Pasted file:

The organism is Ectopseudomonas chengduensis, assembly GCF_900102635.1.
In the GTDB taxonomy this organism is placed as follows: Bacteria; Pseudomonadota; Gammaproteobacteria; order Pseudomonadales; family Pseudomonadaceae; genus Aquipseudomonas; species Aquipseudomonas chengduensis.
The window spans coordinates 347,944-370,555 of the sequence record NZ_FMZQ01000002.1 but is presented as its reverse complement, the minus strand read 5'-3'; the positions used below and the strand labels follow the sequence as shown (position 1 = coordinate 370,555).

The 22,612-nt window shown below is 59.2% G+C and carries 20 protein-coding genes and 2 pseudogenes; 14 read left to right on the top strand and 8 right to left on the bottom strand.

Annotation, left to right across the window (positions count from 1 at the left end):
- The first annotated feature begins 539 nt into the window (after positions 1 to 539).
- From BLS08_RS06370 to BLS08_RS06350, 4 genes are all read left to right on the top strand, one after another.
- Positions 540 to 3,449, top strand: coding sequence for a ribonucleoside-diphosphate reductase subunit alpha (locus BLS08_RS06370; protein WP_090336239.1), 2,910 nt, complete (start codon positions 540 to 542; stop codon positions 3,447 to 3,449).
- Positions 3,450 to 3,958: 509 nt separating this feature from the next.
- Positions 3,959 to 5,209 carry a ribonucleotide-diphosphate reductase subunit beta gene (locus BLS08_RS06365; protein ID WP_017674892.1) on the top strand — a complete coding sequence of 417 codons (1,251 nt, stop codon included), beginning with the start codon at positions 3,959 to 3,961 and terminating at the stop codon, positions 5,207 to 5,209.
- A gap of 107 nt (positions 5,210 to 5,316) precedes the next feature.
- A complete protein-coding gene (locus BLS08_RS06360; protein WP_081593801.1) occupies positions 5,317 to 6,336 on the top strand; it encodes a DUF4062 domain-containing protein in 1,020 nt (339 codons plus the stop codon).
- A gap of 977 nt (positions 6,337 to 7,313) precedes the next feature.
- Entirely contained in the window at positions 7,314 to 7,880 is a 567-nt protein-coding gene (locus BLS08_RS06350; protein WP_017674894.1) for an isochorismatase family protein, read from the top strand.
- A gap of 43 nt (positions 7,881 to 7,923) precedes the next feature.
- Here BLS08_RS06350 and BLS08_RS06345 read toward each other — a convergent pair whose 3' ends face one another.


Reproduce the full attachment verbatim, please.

The organism is Ectopseudomonas chengduensis, assembly GCF_900102635.1.
In the GTDB taxonomy this organism is placed as follows: Bacteria; Pseudomonadota; Gammaproteobacteria; order Pseudomonadales; family Pseudomonadaceae; genus Aquipseudomonas; species Aquipseudomonas chengduensis.
The window spans coordinates 347,944-370,555 of the sequence record NZ_FMZQ01000002.1 but is presented as its reverse complement, the minus strand read 5'-3'; the positions used below and the strand labels follow the sequence as shown (position 1 = coordinate 370,555).

The 22,612-nt window shown below is 59.2% G+C and carries 20 protein-coding genes and 2 pseudogenes; 14 read left to right on the top strand and 8 right to left on the bottom strand.

Annotation, left to right across the window (positions count from 1 at the left end):
- The first annotated feature begins 539 nt into the window (after positions 1 to 539).
- From BLS08_RS06370 to BLS08_RS06350, 4 genes are all read left to right on the top strand, one after another.
- Positions 540 to 3,449, top strand: coding sequence for a ribonucleoside-diphosphate reductase subunit alpha (locus BLS08_RS06370; protein WP_090336239.1), 2,910 nt, complete (start codon positions 540 to 542; stop codon positions 3,447 to 3,449).
- Positions 3,450 to 3,958: 509 nt separating this feature from the next.
- Positions 3,959 to 5,209 carry a ribonucleotide-diphosphate reductase subunit beta gene (locus BLS08_RS06365; protein ID WP_017674892.1) on the top strand — a complete coding sequence of 417 codons (1,251 nt, stop codon included), beginning with the start codon at positions 3,959 to 3,961 and terminating at the stop codon, positions 5,207 to 5,209.
- A gap of 107 nt (positions 5,210 to 5,316) precedes the next feature.
- A complete protein-coding gene (locus BLS08_RS06360; protein WP_081593801.1) occupies positions 5,317 to 6,336 on the top strand; it encodes a DUF4062 domain-containing protein in 1,020 nt (339 codons plus the stop codon).
- A gap of 977 nt (positions 6,337 to 7,313) precedes the next feature.
- Entirely contained in the window at positions 7,314 to 7,880 is a 567-nt protein-coding gene (locus BLS08_RS06350; protein WP_017674894.1) for an isochorismatase family protein, read from the top strand.
- A gap of 43 nt (positions 7,881 to 7,923) precedes the next feature.
- Here BLS08_RS06350 and BLS08_RS06345 read toward each other — a convergent pair whose 3' ends face one another.